4. Yeah a greek chorus of sorts I guess. I think I may have been over-analyzing as usual but if you think about it, it kinda makes sense as far as the band. When they start playing, their music is all fucked up which may represent Ferrara's character going crazy initially, and following his rejection (to say the least) by the art dealer and his chick leaving him, they play a slower, more depressing song. Oh and I'm watching my back as we speak.

  5. I didn't notice that band's music changed after everything goes to shit for Reno. But speaking of music, I did take note of when he starts killing the bums, the music is sort of this frenetic jazz that doesn't fit into the movie at all. During some of the later killings, music is forgone for just industrial sounds, the drill of course, and maybe some hammering and street and/or subway noises. Another parallel to Reno's degredation?

  6. I'm guessing you also watched the horrid Mill Creek copy? I found this film near insufferable, but you make some really interesting observations about its take on sexuality. One of these days I may revisit it and pay a little closer attention.

  7. Hi Emily, thanks for stopping by. Always good to get some female perspective :) Definitely worth the revisit - because the more I think about it, there are some definite gender and sexuality issues here. Not just your typical dumb slasher.

    And yes, I did watch the rubbed with sandpaper print Mill Creek copy. I love my Mill Creek box sets - they are a wealth of material for me here at the Cavalcade. Lots of good seventies and eighties stuff for bargain basement prices.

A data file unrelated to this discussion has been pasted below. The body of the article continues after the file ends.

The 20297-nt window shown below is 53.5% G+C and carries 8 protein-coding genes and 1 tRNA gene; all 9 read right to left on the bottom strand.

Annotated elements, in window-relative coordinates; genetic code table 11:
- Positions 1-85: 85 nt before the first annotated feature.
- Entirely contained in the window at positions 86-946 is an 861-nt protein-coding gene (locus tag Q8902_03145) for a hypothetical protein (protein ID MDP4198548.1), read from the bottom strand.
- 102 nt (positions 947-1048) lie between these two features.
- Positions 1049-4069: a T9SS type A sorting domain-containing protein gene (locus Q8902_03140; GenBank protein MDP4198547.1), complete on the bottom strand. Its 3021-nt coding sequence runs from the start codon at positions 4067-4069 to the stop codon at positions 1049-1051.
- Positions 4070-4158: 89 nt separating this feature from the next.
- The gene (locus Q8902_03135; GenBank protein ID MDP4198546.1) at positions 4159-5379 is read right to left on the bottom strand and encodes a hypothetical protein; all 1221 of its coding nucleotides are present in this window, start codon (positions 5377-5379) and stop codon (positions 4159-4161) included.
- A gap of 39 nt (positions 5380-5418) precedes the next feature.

8. I love me some Mill Creek too, but it takes some getting used to. Occasionally I'll read about a movie that I need to see and come to find out that not only do I already own it but it's buried in the cheap yet efficient packaging of one of my box sets. However I did hear through the grapevine that the standalone version of Driller Killer has a commentary with Abel Ferrara drunk off his ass.

  9. Oh and dude(!) I just had a lightbulb-over-my-head moment. "Finish the buffalo" could be a new saying. Like "jumping the shark" or something to that effect. I'm trademarking that phrase as soon as possible. Sorry, I'm bored.

  10. Aaron, I have the same problem with those Mill Creek sets. Usually, I own several of the movies on them already or I've got the movies in my Netflix queue. So they can be wasteful in a sense. But since I never pay over like five dollars for anything, I guess it turns out to be economical.

    And now I've got to get a standalone copy of DK so hear the drunken commentary. Drunkenness is my thing, man.

    Also, as I was typing the phrase 'finish the buffalo' initially, I thought to myself, what a great catch phrase that would make. No seriously, I really did. I swear. I am not joking with you. But go ahead, trademark it if you like :P

  11. Tony Coca-Cola and the Roosters? Wow.